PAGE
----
However, over the past couple decades, two trends have been working against this:

  • Decline of neighborhood play: When choosing your permanent place of residence, include active neighborhoods in your criteria. Kids will develop wonderfully if they have kids to run around with in their neighborhood. My best friend from the age of 3-10 was Chris Flynn. He didn’t do much organized sports until he was 9 but he went on to become a college football star and professional lacrosse player. We played many hours per week outside with other kids from the neighborhood.
  • Rise of sports specialization: In baseball, the rise of travel ball is having some kids play year round and drop all other sports in order to do what it takes to be the best young baseball player. Regardless of your opinion on how important this is for developing a youth athlete, it is well known that year-round play of a single sport below high school age is not a good way to develop a body, and increases chances for injury. Even at the high school level it’s a good idea to play at least 2 organized sports. Some go so far as to say that hyperspecialization is ruining youth sports.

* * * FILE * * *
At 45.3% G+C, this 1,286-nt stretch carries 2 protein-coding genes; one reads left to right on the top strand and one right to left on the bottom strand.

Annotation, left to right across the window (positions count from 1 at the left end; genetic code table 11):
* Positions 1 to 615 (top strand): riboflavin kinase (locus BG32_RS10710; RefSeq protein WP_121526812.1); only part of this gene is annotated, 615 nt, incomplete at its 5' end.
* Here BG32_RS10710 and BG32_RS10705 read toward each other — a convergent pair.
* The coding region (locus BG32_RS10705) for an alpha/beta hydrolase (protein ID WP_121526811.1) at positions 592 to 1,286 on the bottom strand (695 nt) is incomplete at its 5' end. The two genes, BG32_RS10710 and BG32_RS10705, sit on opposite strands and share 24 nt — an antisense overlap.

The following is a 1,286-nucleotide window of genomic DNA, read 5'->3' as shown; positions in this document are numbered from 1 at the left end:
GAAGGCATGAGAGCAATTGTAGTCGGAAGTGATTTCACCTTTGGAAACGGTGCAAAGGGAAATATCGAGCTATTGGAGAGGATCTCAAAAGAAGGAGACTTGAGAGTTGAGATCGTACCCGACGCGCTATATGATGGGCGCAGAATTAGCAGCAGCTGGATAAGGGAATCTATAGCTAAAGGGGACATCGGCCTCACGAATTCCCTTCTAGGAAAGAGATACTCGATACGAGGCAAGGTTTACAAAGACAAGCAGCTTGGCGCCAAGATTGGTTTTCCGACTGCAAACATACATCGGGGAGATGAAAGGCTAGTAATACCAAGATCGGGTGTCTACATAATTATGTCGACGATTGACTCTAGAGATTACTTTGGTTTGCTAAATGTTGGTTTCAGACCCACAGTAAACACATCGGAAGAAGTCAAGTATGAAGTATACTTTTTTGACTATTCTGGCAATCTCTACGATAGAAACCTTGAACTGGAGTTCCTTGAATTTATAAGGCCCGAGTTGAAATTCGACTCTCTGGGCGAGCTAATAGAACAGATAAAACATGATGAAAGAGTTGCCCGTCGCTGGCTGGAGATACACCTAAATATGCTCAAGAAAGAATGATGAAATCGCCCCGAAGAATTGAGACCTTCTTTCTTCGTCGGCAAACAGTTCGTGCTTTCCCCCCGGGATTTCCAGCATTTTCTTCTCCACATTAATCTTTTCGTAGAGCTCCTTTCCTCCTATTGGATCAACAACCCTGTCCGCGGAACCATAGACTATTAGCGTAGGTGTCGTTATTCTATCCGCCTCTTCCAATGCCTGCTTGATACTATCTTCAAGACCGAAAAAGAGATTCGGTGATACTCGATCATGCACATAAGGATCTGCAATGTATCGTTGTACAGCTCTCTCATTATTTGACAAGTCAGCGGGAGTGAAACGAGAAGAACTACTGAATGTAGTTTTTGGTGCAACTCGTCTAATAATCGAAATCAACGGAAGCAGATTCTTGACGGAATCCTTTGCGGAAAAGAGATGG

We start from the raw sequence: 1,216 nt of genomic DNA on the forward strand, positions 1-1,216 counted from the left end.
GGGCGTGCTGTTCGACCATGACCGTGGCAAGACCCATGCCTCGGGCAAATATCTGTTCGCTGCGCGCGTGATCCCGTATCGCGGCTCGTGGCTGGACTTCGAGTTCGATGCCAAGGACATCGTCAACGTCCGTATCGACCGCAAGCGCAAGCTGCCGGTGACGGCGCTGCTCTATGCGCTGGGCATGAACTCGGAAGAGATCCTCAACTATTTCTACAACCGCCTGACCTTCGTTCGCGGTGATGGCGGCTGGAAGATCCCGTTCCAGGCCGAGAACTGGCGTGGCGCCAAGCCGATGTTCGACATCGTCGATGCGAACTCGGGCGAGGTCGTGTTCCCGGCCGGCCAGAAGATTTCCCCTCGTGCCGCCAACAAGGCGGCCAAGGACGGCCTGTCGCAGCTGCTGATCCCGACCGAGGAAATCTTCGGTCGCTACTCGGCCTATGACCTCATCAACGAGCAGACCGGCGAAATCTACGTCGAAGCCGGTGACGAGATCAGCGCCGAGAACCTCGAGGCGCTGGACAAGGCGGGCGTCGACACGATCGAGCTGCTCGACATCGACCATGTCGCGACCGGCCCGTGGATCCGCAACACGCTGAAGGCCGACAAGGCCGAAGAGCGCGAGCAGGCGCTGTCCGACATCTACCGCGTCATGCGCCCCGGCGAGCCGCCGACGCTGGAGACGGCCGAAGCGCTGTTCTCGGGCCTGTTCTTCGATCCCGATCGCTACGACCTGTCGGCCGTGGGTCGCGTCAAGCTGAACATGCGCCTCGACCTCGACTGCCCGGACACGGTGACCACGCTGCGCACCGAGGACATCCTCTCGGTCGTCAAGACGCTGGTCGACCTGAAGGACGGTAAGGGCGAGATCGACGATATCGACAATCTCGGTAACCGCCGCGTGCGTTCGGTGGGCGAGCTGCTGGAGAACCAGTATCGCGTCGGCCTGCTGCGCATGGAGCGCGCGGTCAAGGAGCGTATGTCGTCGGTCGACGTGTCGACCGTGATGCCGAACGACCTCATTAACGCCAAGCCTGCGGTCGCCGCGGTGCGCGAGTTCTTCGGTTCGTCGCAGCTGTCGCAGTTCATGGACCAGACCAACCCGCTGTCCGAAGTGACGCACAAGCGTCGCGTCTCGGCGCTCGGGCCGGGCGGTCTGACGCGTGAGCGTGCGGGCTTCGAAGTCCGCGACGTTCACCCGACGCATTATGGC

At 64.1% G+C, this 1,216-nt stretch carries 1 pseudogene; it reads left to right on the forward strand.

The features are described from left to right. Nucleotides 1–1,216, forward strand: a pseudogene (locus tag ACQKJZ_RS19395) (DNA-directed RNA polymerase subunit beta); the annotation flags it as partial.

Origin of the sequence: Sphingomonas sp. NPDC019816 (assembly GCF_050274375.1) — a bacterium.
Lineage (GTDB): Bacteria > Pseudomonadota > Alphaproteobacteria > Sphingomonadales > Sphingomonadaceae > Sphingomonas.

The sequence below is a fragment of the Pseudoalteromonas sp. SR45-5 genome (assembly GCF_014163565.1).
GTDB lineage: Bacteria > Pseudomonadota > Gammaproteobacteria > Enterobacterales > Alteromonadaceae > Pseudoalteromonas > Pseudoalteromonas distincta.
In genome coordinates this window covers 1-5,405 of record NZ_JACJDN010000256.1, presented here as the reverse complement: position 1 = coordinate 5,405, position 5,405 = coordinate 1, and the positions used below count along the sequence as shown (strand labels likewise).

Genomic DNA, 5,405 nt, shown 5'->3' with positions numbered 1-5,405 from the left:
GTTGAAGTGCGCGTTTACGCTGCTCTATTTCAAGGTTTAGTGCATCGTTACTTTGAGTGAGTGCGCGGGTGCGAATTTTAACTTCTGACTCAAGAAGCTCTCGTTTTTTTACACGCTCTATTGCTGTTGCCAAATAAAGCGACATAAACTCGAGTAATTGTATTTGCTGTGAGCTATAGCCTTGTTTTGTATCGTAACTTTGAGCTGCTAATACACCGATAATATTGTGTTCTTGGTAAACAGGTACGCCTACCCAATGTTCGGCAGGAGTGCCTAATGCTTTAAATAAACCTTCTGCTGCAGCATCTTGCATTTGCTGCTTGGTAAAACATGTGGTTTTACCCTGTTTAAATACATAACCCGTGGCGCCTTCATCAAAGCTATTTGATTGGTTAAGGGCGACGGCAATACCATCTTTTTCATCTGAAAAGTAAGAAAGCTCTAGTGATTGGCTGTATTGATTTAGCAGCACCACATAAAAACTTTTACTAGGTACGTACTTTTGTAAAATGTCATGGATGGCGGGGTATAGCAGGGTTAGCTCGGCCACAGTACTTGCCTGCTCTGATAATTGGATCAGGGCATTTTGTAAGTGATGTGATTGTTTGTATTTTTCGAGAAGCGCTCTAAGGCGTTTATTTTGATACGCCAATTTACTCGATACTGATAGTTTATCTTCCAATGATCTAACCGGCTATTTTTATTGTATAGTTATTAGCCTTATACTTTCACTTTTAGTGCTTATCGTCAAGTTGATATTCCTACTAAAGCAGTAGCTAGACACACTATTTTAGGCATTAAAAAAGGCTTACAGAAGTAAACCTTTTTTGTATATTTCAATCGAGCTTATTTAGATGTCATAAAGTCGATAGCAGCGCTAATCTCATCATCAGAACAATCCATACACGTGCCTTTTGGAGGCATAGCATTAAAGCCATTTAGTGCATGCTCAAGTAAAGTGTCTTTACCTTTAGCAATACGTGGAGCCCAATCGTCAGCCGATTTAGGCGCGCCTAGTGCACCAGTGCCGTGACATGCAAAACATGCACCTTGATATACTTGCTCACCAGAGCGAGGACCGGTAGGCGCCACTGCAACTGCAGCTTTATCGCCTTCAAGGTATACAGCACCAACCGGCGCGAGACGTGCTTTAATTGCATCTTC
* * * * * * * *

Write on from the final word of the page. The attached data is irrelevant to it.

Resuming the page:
Kids who engage in a wide variety of physical activities, play outside with their school and neighborhood friends, and don’t specialize will develop well. They will also have less need for calisthenics to ensure balanced physical development.

Above all, Have Fun!

You hear it from experienced baseball coaches. You hear it from players who made the major leagues. At the youngest ages (10 and below), it’s about having fun. Many kids will naturally love baseball and have a lot of fun with it, so long as parents or coaches don’t turn too serious.